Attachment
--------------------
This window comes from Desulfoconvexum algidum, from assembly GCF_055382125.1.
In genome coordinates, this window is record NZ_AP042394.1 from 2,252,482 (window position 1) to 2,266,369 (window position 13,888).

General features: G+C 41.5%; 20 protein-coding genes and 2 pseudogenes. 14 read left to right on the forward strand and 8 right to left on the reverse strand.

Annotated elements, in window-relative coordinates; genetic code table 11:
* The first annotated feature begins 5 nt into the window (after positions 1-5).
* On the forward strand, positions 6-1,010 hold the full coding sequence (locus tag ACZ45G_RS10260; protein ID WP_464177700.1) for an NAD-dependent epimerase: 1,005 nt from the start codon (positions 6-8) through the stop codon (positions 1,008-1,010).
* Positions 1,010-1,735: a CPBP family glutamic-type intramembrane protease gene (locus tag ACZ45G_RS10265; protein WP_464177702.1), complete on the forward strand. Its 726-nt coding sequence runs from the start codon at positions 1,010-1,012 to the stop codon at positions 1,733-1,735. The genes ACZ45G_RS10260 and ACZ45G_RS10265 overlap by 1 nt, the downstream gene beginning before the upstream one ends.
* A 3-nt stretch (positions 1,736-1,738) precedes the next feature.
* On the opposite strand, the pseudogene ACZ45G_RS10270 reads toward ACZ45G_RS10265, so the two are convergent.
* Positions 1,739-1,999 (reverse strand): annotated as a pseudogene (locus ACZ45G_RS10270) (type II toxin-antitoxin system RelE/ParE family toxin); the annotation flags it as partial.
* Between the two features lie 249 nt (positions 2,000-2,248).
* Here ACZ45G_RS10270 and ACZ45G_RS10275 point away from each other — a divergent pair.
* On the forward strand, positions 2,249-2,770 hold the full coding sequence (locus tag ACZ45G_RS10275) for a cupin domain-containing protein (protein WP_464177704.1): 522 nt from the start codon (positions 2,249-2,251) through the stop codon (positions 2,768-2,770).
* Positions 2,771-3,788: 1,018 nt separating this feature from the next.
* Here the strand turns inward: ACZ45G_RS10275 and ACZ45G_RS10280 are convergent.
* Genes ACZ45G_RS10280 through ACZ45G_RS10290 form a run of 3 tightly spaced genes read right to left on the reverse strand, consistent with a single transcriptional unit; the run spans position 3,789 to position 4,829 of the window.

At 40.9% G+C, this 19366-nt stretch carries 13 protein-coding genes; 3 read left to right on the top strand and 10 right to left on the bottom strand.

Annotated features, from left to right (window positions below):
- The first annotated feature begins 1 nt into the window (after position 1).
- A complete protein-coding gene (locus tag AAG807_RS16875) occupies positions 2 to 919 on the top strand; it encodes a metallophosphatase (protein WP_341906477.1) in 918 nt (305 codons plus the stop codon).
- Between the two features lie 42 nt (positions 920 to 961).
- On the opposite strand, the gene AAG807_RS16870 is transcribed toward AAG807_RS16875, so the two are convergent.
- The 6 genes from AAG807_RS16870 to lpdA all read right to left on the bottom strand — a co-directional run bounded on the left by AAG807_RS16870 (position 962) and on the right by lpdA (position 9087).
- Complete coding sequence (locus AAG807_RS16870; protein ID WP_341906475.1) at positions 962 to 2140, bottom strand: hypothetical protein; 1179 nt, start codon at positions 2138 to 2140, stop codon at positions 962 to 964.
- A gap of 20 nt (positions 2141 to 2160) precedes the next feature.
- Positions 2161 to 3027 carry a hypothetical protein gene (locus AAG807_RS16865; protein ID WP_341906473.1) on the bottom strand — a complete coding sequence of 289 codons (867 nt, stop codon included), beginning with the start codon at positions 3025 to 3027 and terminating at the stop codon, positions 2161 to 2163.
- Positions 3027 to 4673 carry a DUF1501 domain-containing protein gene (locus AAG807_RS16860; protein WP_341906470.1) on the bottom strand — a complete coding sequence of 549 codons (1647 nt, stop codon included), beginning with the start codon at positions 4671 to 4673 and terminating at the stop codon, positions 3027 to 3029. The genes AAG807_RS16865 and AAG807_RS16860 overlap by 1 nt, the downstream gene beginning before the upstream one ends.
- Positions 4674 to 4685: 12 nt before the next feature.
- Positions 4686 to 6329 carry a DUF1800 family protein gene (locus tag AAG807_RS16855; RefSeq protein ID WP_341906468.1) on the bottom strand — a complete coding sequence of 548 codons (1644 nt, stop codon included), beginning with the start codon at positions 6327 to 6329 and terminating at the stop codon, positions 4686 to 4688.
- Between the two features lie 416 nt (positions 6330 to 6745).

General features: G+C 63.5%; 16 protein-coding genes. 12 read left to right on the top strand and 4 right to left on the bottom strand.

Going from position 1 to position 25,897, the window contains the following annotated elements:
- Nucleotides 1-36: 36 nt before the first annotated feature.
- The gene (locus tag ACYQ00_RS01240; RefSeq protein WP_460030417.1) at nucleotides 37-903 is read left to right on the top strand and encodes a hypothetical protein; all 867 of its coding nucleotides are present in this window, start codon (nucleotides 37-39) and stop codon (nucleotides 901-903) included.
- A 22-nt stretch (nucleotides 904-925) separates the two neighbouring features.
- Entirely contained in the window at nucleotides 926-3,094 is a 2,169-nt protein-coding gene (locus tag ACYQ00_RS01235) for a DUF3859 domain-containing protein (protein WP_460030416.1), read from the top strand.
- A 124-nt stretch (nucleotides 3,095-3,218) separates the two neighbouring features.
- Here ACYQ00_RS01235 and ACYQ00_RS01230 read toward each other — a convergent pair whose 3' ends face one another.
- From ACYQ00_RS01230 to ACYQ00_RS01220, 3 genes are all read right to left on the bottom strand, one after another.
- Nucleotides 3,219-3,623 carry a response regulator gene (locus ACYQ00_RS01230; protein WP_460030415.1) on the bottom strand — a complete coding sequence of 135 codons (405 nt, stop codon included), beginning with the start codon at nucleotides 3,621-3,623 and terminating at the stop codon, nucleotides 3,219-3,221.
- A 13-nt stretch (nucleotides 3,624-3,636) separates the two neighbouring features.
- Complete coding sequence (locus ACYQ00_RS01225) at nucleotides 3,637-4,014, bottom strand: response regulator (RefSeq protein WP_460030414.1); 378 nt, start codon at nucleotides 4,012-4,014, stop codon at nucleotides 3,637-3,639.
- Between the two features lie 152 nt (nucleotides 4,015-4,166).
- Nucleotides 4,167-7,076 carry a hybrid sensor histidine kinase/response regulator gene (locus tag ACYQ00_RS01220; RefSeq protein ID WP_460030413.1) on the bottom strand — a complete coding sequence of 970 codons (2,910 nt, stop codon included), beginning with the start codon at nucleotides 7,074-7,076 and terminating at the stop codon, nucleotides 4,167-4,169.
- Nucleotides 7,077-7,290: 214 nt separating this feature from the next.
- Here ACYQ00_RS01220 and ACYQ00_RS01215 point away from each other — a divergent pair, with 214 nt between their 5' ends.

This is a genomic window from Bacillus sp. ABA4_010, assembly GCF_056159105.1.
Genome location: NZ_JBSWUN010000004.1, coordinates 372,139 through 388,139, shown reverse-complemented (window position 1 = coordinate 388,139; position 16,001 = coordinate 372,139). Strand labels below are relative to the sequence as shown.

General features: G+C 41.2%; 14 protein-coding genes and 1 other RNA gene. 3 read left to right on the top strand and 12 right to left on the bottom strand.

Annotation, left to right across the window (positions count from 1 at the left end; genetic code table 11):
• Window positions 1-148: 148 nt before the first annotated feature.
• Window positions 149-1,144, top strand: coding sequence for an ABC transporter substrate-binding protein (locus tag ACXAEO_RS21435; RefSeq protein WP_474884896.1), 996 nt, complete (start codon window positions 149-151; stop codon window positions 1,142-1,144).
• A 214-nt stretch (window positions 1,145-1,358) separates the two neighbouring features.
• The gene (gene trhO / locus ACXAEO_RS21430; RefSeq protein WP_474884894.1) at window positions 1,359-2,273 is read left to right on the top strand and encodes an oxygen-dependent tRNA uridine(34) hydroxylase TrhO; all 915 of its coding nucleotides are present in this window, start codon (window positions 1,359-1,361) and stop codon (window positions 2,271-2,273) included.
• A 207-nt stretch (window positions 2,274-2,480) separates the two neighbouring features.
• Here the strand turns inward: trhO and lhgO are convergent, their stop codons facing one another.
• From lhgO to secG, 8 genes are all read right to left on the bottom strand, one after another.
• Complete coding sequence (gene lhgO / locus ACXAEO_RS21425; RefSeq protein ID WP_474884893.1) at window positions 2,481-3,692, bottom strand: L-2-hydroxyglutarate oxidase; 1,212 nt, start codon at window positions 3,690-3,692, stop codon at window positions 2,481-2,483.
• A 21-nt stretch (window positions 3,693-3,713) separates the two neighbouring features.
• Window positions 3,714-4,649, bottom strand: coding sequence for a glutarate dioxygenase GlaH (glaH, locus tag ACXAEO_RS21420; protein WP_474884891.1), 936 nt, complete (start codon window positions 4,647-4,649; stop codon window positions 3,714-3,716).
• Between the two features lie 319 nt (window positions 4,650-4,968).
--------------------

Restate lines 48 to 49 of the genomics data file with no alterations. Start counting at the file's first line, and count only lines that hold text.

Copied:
Genome location: NZ_JBSWUN010000004.1, coordinates 372,139 through 388,139, shown reverse-complemented (window position 1 = coordinate 388,139; position 16,001 = coordinate 372,139). Strand labels below are relative to the sequence as shown.

General features: G+C 41.2%; 14 protein-coding genes and 1 other RNA gene. 3 read left to right on the top strand and 12 right to left on the bottom strand.